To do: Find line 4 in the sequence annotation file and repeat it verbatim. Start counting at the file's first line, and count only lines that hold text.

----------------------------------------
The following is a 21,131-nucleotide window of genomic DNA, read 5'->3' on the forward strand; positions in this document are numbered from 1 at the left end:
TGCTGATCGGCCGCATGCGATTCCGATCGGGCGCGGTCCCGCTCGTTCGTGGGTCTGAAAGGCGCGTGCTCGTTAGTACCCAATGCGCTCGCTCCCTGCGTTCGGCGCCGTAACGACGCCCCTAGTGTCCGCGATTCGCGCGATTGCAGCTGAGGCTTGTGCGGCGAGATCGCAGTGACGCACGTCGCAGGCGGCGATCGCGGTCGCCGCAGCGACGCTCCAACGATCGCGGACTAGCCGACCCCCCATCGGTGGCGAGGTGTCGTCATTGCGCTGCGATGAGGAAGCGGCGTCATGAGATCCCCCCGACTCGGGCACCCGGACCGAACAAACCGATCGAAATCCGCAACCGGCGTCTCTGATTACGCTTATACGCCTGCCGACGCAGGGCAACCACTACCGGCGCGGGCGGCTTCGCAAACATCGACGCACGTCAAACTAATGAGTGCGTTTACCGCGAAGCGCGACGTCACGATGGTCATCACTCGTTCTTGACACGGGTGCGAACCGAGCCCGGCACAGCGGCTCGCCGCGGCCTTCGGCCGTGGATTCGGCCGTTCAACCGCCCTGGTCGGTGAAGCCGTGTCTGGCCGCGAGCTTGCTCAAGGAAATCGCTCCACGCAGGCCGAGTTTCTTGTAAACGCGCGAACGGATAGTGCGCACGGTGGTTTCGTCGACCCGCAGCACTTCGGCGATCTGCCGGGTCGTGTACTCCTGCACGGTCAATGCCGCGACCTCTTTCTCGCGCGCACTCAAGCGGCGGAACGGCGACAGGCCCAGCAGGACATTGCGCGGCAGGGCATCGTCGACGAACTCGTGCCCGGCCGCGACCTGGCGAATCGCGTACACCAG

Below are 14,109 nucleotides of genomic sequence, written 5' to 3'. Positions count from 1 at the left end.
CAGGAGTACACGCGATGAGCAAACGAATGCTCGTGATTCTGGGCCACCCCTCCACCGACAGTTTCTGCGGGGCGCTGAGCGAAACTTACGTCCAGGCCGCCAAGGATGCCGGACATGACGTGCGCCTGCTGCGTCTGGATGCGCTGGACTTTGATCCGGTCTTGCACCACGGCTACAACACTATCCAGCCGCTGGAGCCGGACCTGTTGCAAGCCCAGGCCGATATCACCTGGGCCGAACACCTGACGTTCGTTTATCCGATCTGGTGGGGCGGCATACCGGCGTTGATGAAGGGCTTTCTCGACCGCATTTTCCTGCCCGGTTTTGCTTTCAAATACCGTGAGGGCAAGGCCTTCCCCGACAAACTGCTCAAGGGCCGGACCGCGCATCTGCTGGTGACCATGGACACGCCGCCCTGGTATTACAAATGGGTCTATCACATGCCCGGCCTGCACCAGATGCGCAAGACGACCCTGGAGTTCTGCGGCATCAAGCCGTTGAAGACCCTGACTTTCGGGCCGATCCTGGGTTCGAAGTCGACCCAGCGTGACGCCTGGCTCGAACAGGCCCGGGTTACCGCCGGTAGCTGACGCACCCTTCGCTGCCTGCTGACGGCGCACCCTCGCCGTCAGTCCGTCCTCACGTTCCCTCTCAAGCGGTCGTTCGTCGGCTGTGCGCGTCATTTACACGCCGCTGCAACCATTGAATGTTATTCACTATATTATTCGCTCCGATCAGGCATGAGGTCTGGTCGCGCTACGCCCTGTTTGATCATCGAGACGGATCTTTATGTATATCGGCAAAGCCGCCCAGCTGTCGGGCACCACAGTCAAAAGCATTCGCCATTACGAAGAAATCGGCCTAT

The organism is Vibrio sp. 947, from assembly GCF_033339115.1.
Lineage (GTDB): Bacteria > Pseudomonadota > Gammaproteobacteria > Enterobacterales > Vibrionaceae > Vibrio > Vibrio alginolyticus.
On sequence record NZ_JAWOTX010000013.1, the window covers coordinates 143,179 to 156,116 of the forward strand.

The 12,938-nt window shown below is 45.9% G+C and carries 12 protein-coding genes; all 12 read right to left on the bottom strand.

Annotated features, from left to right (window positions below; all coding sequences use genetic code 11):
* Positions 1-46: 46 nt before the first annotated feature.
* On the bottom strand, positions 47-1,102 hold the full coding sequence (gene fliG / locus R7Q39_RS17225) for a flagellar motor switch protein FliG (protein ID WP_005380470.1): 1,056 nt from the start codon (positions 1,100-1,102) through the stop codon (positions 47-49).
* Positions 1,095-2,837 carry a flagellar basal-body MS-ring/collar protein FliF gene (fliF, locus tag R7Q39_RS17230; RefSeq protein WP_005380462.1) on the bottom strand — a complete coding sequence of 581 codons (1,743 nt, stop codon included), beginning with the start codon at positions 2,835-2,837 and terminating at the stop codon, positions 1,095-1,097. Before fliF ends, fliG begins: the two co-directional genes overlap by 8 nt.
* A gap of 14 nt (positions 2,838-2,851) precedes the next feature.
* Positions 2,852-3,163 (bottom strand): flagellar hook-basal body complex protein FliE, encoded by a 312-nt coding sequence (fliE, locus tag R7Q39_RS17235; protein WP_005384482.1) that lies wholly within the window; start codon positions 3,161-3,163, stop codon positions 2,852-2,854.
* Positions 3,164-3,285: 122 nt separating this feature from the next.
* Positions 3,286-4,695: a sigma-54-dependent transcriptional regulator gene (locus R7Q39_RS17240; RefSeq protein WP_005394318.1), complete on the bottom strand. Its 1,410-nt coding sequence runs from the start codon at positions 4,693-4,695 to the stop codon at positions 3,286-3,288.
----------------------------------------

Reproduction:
CAGGAGTACACGCGATGAGCAAACGAATGCTCGTGATTCTGGGCCACCCCTCCACCGACAGTTTCTGCGGGGCGCTGAGCGAAACTTACGTCCAGGCCGCCAAGGATGCCGGACATGACGTGCGCCTGCTGCGTCTGGATGCGCTGGACTTTGATCCGGTCTTGCACCACGGCTACAACACTATCCAGCCGCTGGAGCCGGACCTGTTGCAAGCCCAGGCCGATATCACCTGGGCCGAACACCTGACGTTCGTTTATCCGATCTGGTGGGGCGGCATACCGGCGTTGATGAAGGGCTTTCTCGACCGCATTTTCCTGCCCGGTTTTGCTTTCAAATACCGTGAGGGCAAGGCCTTCCCCGACAAACTGCTCAAGGGCCGGACCGCGCATCTGCTGGTGACCATGGACACGCCGCCCTGGTATTACAAATGGGTCTATCACATGCCCGGCCTGCACCAGATGCGCAAGACGACCCTGGAGTTCTGCGGCATCAAGCCGTTGAAGACCCTGACTTTCGGGCCGATCCTGGGTTCGAAGTCGACCCAGCGTGACGCCTGGCTCGAACAGGCCCGGGTTACCGCCGGTAGCTGACGCACCCTTCGCTGCCTGCTGACGGCGCACCCTCGCCGTCAGTCCGTCCTCACGTTCCCTCTCAAGCGGTCGTTCGTCGGCTGTGCGCGTCATTTACACGCCGCTGCAACCATTGAATGTTATTCACTATATTATTCGCTCCGATCAGGCATGAGGTCTGGTCGCGCTACGCCCTGTTTGATCATCGAGACGGATCTTTATGTATATCGGCAAAGCCGCCCAGCTGTCGGGCACCACAGTCAAAAGCATTCGCCATTACGAAGAAATCGGCCTAT